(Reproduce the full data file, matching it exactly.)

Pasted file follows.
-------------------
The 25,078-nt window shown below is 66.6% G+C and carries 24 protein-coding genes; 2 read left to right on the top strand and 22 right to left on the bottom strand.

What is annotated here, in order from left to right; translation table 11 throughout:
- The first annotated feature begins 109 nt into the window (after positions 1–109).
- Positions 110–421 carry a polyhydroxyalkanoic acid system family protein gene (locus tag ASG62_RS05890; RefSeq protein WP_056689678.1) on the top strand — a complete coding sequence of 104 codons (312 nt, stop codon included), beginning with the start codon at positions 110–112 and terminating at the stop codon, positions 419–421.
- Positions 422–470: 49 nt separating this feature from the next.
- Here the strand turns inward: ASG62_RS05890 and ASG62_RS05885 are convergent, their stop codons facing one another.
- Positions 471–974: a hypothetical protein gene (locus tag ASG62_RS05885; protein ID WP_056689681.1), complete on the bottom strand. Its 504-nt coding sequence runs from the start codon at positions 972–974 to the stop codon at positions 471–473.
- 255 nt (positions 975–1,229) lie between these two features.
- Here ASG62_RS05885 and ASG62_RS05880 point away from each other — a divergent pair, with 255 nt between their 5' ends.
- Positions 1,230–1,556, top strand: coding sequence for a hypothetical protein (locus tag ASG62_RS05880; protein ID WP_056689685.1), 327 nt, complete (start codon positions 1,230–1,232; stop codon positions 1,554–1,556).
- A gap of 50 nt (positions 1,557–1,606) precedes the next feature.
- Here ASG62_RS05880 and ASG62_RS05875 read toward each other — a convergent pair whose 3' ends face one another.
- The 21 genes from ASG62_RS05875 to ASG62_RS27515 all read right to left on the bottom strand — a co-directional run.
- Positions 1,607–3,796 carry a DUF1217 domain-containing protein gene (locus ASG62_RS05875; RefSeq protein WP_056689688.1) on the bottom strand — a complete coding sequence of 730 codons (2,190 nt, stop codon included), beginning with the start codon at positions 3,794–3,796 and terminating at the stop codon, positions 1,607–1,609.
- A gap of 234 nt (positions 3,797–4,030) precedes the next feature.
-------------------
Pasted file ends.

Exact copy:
The 25,078-nt window shown below is 66.6% G+C and carries 24 protein-coding genes; 2 read left to right on the top strand and 22 right to left on the bottom strand.

What is annotated here, in order from left to right; translation table 11 throughout:
- The first annotated feature begins 109 nt into the window (after positions 1–109).
- Positions 110–421 carry a polyhydroxyalkanoic acid system family protein gene (locus tag ASG62_RS05890; RefSeq protein WP_056689678.1) on the top strand — a complete coding sequence of 104 codons (312 nt, stop codon included), beginning with the start codon at positions 110–112 and terminating at the stop codon, positions 419–421.
- Positions 422–470: 49 nt separating this feature from the next.
- Here the strand turns inward: ASG62_RS05890 and ASG62_RS05885 are convergent, their stop codons facing one another.
- Positions 471–974: a hypothetical protein gene (locus tag ASG62_RS05885; protein ID WP_056689681.1), complete on the bottom strand. Its 504-nt coding sequence runs from the start codon at positions 972–974 to the stop codon at positions 471–473.
- 255 nt (positions 975–1,229) lie between these two features.
- Here ASG62_RS05885 and ASG62_RS05880 point away from each other — a divergent pair, with 255 nt between their 5' ends.
- Positions 1,230–1,556, top strand: coding sequence for a hypothetical protein (locus tag ASG62_RS05880; protein ID WP_056689685.1), 327 nt, complete (start codon positions 1,230–1,232; stop codon positions 1,554–1,556).
- A gap of 50 nt (positions 1,557–1,606) precedes the next feature.
- Here ASG62_RS05880 and ASG62_RS05875 read toward each other — a convergent pair whose 3' ends face one another.
- The 21 genes from ASG62_RS05875 to ASG62_RS27515 all read right to left on the bottom strand — a co-directional run.
- Positions 1,607–3,796 carry a DUF1217 domain-containing protein gene (locus ASG62_RS05875; RefSeq protein WP_056689688.1) on the bottom strand — a complete coding sequence of 730 codons (2,190 nt, stop codon included), beginning with the start codon at positions 3,794–3,796 and terminating at the stop codon, positions 1,607–1,609.
- A gap of 234 nt (positions 3,797–4,030) precedes the next feature.